Jul 30, 2009 at 9:08 am #1238211
@uniondhakaLocale: It changes.
After all this talk here and on other forums about using tyvek or not and its presumed pros and cons, I thought I'd splash out and buy myself 2 sheets of Tyvek 1443R – 1.5 x 3 m and see what the story was.
The idea was to simply glue them together and use it as a tarp. I cut off two test pieces, glued them together with a generic universal glue. As I was pressing down on the two bits the glue was coming through the fabric. I let it dry for half an hour or so, and then for the big test! I had spent hours upon hours constructing an intricate pulley system for the purpose.
It tore without putting up any kind of resistance.
The joint held up fine, it was the fabric that came apart. It didn't tear as such, it seperated. Like cotton wool.
And that was it. I might make a bivvy bag out the rest and see how that works out in the rain.Jul 30, 2009 at 10:10 am #1517618
Interesting. I wore pants made of Tyvek two weeks ago and they held up fine.Jul 30, 2009 at 12:23 pm #1517676
Tim MarshallBPL Member
I have been saying this for some time, nobody wants to hear it. They love their tyvek. If it was called "white fabric no 10" everyone would hate it because it is so weak. It's got a cool name so people just must have it.
You can make it separate by hand with little effort.
-TimJul 30, 2009 at 2:22 pm #1517741
@uniondhakaLocale: It changes.
I was under the impression though that the tarptent sublite was made with 1443R. Or is this 'soft structure' yet another type? Or is it just a gimmick?
I'm still curious about homewrap but haven't been able to find any in the places I've been. It should be stronger, but at the same time bulkier and heavier.. will have to find out about the amount of water it will be able to withstand and its durability.
There's not that many people who have actually experimented with this material and a lot of the conclusions that have been drawn are very dependent on circumstances. I'd like to find out for myself.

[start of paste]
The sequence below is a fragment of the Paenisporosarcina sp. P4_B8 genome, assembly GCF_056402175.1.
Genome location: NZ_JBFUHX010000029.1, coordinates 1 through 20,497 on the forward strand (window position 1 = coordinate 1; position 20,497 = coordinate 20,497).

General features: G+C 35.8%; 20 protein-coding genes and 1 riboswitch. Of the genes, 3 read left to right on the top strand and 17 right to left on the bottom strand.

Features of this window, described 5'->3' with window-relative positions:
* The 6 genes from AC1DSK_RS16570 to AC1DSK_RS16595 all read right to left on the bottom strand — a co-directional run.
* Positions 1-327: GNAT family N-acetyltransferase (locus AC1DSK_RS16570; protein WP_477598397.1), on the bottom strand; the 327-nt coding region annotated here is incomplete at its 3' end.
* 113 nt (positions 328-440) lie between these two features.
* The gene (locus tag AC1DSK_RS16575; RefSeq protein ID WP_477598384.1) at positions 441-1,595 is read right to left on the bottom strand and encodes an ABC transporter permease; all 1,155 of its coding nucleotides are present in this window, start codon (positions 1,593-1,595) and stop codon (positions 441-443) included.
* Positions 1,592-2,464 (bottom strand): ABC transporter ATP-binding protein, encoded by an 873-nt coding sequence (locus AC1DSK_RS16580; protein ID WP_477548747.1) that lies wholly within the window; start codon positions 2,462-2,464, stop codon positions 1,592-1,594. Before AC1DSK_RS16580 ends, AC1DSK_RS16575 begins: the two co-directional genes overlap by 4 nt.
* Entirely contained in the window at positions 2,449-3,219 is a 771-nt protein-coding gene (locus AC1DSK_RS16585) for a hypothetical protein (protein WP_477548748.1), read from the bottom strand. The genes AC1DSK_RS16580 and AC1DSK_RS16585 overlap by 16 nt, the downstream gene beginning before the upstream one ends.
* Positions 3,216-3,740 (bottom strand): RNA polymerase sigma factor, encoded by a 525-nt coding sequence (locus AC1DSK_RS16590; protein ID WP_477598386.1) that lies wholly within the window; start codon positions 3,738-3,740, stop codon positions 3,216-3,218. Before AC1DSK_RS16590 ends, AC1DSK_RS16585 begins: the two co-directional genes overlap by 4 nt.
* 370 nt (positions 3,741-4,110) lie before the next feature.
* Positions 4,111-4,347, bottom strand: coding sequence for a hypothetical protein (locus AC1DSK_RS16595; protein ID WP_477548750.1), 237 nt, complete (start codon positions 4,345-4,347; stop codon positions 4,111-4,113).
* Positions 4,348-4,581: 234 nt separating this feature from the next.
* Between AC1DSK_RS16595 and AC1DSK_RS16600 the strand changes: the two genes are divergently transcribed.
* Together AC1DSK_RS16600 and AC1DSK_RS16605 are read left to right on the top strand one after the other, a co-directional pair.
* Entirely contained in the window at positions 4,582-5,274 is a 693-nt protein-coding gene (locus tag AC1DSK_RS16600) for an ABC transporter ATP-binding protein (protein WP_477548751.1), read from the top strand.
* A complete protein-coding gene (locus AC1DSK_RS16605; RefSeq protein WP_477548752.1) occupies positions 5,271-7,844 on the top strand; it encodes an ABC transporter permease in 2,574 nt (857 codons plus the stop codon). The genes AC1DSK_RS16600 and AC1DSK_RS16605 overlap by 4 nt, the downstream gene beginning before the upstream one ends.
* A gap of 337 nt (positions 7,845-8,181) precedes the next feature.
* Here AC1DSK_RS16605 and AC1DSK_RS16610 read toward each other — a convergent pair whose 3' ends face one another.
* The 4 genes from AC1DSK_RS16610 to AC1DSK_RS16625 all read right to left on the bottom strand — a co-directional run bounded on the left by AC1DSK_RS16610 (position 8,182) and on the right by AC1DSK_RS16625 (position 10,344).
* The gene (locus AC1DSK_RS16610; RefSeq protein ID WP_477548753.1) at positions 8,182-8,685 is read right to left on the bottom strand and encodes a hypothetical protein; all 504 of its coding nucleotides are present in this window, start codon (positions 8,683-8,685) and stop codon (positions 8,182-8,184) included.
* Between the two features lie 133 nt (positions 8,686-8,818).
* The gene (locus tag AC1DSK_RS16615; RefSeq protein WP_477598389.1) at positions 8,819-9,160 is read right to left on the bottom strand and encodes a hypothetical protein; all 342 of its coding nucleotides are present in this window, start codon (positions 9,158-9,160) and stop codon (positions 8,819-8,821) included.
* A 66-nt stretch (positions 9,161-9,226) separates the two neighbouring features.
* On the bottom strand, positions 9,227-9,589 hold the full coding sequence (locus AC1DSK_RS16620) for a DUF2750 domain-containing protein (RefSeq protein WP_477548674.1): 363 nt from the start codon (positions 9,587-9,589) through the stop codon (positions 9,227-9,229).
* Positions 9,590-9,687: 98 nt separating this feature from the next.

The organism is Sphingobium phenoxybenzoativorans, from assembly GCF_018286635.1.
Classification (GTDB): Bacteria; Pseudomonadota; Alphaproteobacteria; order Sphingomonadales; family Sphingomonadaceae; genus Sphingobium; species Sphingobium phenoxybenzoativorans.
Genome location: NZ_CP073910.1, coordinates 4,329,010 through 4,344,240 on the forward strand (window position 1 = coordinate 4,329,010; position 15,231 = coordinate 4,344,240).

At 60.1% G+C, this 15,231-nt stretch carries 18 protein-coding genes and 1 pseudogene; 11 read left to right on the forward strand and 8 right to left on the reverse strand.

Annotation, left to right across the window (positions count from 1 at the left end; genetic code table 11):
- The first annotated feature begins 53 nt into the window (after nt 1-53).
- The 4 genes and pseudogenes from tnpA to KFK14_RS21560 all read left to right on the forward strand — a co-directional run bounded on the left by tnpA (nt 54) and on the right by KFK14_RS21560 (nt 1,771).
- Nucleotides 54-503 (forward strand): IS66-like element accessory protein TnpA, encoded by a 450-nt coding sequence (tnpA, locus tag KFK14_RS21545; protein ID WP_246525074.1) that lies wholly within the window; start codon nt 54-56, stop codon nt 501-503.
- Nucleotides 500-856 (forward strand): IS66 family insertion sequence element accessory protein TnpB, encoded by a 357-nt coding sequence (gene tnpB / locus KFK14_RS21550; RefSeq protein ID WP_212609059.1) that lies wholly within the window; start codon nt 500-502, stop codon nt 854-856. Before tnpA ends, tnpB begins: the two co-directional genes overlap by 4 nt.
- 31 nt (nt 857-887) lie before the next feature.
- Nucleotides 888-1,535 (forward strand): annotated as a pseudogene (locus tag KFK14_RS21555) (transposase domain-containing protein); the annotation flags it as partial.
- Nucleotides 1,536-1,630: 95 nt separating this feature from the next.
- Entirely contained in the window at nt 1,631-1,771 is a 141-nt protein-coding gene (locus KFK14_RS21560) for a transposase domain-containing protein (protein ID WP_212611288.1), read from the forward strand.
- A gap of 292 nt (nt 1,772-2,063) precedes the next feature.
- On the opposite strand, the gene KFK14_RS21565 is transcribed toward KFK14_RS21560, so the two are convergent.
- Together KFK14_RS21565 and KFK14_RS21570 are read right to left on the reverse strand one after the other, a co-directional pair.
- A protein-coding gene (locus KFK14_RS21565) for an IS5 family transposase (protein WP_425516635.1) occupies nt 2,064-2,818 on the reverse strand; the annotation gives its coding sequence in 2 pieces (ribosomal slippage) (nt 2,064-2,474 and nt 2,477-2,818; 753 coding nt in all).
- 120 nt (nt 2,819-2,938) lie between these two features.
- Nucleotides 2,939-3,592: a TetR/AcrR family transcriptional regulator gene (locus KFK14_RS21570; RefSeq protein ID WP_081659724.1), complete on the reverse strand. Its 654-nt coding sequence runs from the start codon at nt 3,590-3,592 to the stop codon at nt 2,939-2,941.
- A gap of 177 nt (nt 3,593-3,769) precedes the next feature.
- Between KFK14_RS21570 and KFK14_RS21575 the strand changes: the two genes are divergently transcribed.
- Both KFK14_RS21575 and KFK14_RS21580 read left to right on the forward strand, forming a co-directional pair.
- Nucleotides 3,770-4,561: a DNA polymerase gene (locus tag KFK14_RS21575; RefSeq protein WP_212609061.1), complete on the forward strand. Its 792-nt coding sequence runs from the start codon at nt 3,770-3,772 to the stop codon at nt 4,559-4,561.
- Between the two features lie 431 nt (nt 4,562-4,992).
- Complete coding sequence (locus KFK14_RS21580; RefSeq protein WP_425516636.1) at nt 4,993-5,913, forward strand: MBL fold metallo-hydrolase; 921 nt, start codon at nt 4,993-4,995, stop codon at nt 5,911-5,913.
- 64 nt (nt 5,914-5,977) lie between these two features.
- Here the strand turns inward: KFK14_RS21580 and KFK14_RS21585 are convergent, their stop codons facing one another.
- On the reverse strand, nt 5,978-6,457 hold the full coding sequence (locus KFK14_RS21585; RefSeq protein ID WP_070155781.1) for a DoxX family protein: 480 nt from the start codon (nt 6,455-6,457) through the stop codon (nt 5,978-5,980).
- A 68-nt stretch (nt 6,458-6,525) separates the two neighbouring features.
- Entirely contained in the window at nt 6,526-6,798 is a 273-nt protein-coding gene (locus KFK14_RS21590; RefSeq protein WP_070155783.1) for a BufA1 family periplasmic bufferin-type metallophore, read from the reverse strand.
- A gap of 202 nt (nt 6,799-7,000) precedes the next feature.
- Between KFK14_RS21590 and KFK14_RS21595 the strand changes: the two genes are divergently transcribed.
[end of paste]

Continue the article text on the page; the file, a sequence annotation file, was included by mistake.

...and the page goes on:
If anyone else is still wants to experiment with this type of tyvek, the two sheets I have are up for bids. ;)Jul 30, 2009 at 4:14 pm #1517772
David DrakeBPL Member
@daviddrakeLocale: North Idaho
FWIW, I have experience with Tyvek housewrap, not as MYOG but in construction. I've also made large scale sewn inflatable sculptures with a cheaper Tyvek alternative called Barricade. IIRC, both wraps can be left uncovered and exposed on the side of a house for up to 90 days without harm (ie still perform up to warranty); I've left them quite a bit longer than that on western exposure and in winter without any problem. Both kinds of wrap weigh 6 grams/ft^2 on my scale, or a bit less than 2 oz/yard^2. So heavier than some silnylons.
Tyvek housewrap is pretty stiff and noisy. I can break a strip 3/4" wide pulling with moderate force, and easily tear a sheet with a small starter cut in the edge (it tears with the two layers separating). Barricade, by contrast, is a little softer and quieter (but not like cloth) looks a little like woven polyethylene tarp material (eg, cheap blue tarp) but thinner. I can't tear either a sheet or a strip. The sculptures I've made are sewn with a zig-zag stitch and Gutermann upholstery thread; I've never had a seam fail. I can see the pores in Barricade, so doubt it's very waterproof, just strong, light-ish and cheap (about $1/yard in a 100' roll). My local lumber yard gets stacks of lumber wrapped with a very similar material (identical?): they give it away free, or throw it in the dumpster.Jul 30, 2009 at 8:14 pm #1517822
Troy AmmonsBPL Member
I got some from quest to make a bivy and a tarp.
Its pretty flimsy stuff if you ask me. One side looks fine and it is sort of harder. The cloth side is very soft and if you glue to it, like an overlap its pretty easy to separate.
Now I dont know what to do. I think the fuzzy side should go inside our down on a tarp. I guess I am going to build a bivy out of it, and I might build a tarp just to test it out since I have it anyway, but used in a tarp I could see this stuff pulling apart the layers if stressed like in high winds.
Got some mcnett urethane glue and its some super strong glue. Think it would be best not to glue the cloth side if possible or use a glue that will penetrate that layer. The mcnett glue sits on top, but it will stick to silnylon, cuben or pretty much anything. Other manuf make similar glues.
I am going to put a silnylon tub floor in my bivy, with tyvek on top. Dont think I want this stuff in the mud.
I do think the house wrap would hold up a lot better. ITs just a good bit heavier and has that freekin logo.
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